- The amount of funding you will need
- How the funding will be used
- The type of funding you are seeking
- Any future financial plans for your business
In addition to your current financial needs, you should also use this section to describe future financial plans, including how you will repay debts. You should address both the repayment of existing debt and the repayment of the funding for which you are applying.
8. Financial Projections
The financial projections section of your business plan is intended to convince potential funders that your business is financially stable and projected to remain solvent. The information that should be addressed in this portion of your business plan includes:
- Income statements for the last 3 to 5 years
- Balance sheets for the last 3 to 5 years
- Cash flow statements for the last 3 to 5 years
- Any collateral available
- Financial projections for the next 3 years, including income statements, balance sheets, cash flow statements, and any budgeted capital expenditures
Explain Your Projections: With your projections, explain how you derived the information you are presenting and how these projections are tied to your funding requests. Growth projections should be realistic and, if above normal market growth rates, explained with additional context.
When projecting future financial performance, we recommend you use monthly projections for the first two years and annual projections for the third year. You can use our SBA loan calculator if you intend to apply for the SBA 7(a) loan. Be sure to consider SBA loan rates and the guarantee fee when projecting your loan payment amounts.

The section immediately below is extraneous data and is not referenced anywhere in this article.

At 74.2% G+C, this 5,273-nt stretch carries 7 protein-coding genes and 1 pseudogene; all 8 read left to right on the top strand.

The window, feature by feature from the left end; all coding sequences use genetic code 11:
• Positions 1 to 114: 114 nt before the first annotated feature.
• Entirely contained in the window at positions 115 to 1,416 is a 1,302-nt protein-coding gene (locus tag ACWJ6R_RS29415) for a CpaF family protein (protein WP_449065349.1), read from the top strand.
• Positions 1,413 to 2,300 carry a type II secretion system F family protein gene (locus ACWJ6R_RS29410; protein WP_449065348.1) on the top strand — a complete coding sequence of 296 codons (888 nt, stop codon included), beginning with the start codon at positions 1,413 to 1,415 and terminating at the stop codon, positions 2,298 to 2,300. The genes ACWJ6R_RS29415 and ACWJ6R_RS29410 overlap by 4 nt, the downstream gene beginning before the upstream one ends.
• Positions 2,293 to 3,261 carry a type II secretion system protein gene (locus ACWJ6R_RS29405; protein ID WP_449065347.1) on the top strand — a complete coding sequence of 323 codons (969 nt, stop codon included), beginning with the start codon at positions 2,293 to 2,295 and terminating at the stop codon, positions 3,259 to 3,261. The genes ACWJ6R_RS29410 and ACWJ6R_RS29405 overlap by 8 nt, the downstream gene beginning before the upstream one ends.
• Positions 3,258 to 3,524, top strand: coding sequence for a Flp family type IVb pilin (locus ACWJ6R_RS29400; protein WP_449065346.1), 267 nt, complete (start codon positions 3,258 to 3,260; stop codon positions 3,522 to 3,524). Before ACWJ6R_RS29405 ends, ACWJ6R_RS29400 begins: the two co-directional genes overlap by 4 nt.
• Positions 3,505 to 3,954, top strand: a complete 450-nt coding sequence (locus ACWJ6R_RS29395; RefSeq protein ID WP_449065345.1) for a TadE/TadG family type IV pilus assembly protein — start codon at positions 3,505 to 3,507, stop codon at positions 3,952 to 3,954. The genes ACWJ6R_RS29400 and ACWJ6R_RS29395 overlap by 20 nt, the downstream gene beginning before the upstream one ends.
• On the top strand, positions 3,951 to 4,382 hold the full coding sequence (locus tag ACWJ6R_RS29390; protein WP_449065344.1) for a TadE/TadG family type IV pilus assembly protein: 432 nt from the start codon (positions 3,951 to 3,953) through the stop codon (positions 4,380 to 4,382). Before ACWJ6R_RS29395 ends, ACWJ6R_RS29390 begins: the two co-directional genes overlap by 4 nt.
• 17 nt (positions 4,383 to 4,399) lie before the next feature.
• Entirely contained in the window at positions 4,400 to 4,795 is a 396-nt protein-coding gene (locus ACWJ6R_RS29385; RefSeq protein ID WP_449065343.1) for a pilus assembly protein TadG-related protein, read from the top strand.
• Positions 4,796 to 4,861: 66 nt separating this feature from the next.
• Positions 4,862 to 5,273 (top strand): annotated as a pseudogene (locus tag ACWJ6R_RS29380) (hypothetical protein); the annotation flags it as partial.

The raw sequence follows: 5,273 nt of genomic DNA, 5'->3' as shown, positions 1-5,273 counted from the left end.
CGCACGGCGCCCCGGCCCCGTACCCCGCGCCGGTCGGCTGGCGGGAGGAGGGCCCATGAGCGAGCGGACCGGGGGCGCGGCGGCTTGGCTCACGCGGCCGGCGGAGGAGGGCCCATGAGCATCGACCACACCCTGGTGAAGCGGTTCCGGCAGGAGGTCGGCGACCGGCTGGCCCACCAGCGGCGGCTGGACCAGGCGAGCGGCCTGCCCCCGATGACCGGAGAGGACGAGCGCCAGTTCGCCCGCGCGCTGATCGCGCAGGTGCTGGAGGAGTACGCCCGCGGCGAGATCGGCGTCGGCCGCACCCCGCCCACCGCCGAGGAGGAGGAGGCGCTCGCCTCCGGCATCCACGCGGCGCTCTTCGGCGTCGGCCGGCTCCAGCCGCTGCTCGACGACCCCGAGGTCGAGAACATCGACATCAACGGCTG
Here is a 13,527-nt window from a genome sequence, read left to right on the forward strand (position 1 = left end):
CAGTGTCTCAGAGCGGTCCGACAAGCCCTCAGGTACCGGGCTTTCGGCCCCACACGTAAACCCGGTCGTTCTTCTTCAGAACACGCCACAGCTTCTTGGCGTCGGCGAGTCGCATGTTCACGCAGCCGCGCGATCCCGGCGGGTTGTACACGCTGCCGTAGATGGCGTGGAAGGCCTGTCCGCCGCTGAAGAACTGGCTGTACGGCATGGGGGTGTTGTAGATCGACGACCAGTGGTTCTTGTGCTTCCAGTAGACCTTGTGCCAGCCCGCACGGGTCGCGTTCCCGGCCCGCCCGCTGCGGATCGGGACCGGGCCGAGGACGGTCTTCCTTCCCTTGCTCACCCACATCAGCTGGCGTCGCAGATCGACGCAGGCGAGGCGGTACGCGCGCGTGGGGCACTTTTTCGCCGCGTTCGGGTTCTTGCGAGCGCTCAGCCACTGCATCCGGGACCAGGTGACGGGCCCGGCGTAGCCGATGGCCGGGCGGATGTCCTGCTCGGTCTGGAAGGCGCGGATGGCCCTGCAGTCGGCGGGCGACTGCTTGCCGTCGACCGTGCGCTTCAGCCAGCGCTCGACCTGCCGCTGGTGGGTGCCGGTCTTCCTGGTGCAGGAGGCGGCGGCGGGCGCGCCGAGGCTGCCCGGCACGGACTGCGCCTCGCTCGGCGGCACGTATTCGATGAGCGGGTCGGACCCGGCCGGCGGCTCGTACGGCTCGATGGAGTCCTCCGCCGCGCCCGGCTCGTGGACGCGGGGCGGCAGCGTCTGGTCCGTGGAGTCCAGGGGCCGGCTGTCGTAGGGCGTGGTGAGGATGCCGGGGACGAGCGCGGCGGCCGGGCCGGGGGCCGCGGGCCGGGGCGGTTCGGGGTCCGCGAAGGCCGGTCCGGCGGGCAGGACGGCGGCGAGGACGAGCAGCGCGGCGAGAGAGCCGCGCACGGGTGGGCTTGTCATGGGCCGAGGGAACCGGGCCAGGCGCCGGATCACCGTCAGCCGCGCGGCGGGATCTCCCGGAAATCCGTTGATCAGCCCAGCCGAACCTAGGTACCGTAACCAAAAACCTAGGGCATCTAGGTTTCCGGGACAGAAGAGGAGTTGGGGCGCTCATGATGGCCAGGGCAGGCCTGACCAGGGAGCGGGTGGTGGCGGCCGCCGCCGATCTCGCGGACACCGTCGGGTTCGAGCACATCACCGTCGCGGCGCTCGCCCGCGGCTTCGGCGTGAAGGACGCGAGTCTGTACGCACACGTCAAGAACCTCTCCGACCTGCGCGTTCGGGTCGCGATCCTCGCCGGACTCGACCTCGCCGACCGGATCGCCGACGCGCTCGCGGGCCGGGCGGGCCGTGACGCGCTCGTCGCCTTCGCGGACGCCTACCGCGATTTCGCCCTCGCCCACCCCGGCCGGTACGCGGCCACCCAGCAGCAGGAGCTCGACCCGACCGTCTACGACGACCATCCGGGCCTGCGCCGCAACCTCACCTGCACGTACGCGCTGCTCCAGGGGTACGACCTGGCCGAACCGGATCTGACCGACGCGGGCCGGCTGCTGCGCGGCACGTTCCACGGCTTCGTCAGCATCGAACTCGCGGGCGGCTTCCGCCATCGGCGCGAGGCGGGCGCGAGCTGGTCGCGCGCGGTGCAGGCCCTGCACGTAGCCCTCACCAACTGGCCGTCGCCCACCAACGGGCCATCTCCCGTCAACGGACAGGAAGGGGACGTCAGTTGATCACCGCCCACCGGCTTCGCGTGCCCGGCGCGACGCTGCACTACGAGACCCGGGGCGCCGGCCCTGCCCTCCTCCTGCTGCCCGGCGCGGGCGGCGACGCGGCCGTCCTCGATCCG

9. Supplemental Information
The appendix of your SBA business plan is where you can include any additional documentation that may be pertinent to your business or that addresses specific lender requirements. This section may include documents like your credit history, resumes of owners, photos of products, or letters of reference. The appendix is also the proper place to include any legal documents, contracts, licenses, or permits pertaining to your business.
Occasionally, a lender may ask you to provide additional information that is not typically part of a business plan, or that you may not have included when drafting your plan. Any information that does not fit into one of the pre-defined sections can be included in the appendix as needed.
Resources to Assist With Creating an SBA Business Plan
There are several resources available to assist with preparing your SBA business plan. These resources offer free or low-cost guidance that can help in the preparation of the plan, in the vetting of the plan, and possibly in connecting to local lenders.
- The SBA: The SBA’s website offers an entire section on planning your business. To help you create your business plan, the SBA has an online business plan tool that walks you through the process step by step.
- SCORE: SCORE offers mentoring, online resources, webinars, and local training events. You can choose to meet with a local mentor, or take an online course on developing a business plan.
- Small Business Development Centers (SBDC): The SBDC is another organization that offers advice and educational events for small business owners. SBDCs are affiliated with colleges or economic development organizations throughout the country.
- Business plan software: One of the benefits of using business plan software, like that offered by LivePlan, is that it guides you through the various pieces of the process and offers a user-friendly interface for formatting your business plan.
Using an SBA business plan template can help ensure that you have addressed all the required information in your business plan when applying for an SBA loan. Business plans address all the major aspects of your business and serve as a roadmap for how the business will operate. Putting in the time to research and thoughtfully write your business plan can help increase your odds of getting funding.